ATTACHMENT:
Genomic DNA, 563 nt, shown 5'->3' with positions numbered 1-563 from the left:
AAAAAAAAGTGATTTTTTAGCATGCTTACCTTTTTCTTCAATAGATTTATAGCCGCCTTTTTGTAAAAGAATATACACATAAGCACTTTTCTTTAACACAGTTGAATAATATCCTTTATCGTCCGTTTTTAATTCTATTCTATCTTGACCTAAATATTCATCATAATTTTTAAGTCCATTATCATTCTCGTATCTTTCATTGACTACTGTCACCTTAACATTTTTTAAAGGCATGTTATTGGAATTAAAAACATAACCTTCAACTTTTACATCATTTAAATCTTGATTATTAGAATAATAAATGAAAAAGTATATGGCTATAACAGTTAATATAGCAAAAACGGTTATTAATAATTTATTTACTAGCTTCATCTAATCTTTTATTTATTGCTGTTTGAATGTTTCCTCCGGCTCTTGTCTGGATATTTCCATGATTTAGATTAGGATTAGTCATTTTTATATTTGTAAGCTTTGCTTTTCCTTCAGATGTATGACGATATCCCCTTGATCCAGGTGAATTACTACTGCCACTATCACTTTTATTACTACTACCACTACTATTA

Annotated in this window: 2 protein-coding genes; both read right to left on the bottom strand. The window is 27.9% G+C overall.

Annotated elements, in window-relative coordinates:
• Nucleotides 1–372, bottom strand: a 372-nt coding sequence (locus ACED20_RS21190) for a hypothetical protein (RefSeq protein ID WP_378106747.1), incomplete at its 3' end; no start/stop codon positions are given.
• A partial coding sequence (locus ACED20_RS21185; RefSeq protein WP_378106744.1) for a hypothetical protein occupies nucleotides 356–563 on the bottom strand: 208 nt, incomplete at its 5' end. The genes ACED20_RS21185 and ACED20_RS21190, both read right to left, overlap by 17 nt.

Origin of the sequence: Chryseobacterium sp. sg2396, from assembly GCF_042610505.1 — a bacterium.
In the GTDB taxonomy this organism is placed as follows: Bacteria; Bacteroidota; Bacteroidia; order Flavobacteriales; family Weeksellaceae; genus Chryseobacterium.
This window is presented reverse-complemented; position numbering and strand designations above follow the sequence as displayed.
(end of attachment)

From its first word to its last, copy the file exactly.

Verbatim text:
Genomic DNA, 563 nt, shown 5'->3' with positions numbered 1-563 from the left:
AAAAAAAAGTGATTTTTTAGCATGCTTACCTTTTTCTTCAATAGATTTATAGCCGCCTTTTTGTAAAAGAATATACACATAAGCACTTTTCTTTAACACAGTTGAATAATATCCTTTATCGTCCGTTTTTAATTCTATTCTATCTTGACCTAAATATTCATCATAATTTTTAAGTCCATTATCATTCTCGTATCTTTCATTGACTACTGTCACCTTAACATTTTTTAAAGGCATGTTATTGGAATTAAAAACATAACCTTCAACTTTTACATCATTTAAATCTTGATTATTAGAATAATAAATGAAAAAGTATATGGCTATAACAGTTAATATAGCAAAAACGGTTATTAATAATTTATTTACTAGCTTCATCTAATCTTTTATTTATTGCTGTTTGAATGTTTCCTCCGGCTCTTGTCTGGATATTTCCATGATTTAGATTAGGATTAGTCATTTTTATATTTGTAAGCTTTGCTTTTCCTTCAGATGTATGACGATATCCCCTTGATCCAGGTGAATTACTACTGCCACTATCACTTTTATTACTACTACCACTACTATTA

Annotated in this window: 2 protein-coding genes; both read right to left on the bottom strand. The window is 27.9% G+C overall.

Annotated elements, in window-relative coordinates:
• Nucleotides 1–372, bottom strand: a 372-nt coding sequence (locus ACED20_RS21190) for a hypothetical protein (RefSeq protein ID WP_378106747.1), incomplete at its 3' end; no start/stop codon positions are given.
• A partial coding sequence (locus ACED20_RS21185; RefSeq protein WP_378106744.1) for a hypothetical protein occupies nucleotides 356–563 on the bottom strand: 208 nt, incomplete at its 5' end. The genes ACED20_RS21185 and ACED20_RS21190, both read right to left, overlap by 17 nt.

Origin of the sequence: Chryseobacterium sp. sg2396, from assembly GCF_042610505.1 — a bacterium.
In the GTDB taxonomy this organism is placed as follows: Bacteria; Bacteroidota; Bacteroidia; order Flavobacteriales; family Weeksellaceae; genus Chryseobacterium.
This window is presented reverse-complemented; position numbering and strand designations above follow the sequence as displayed.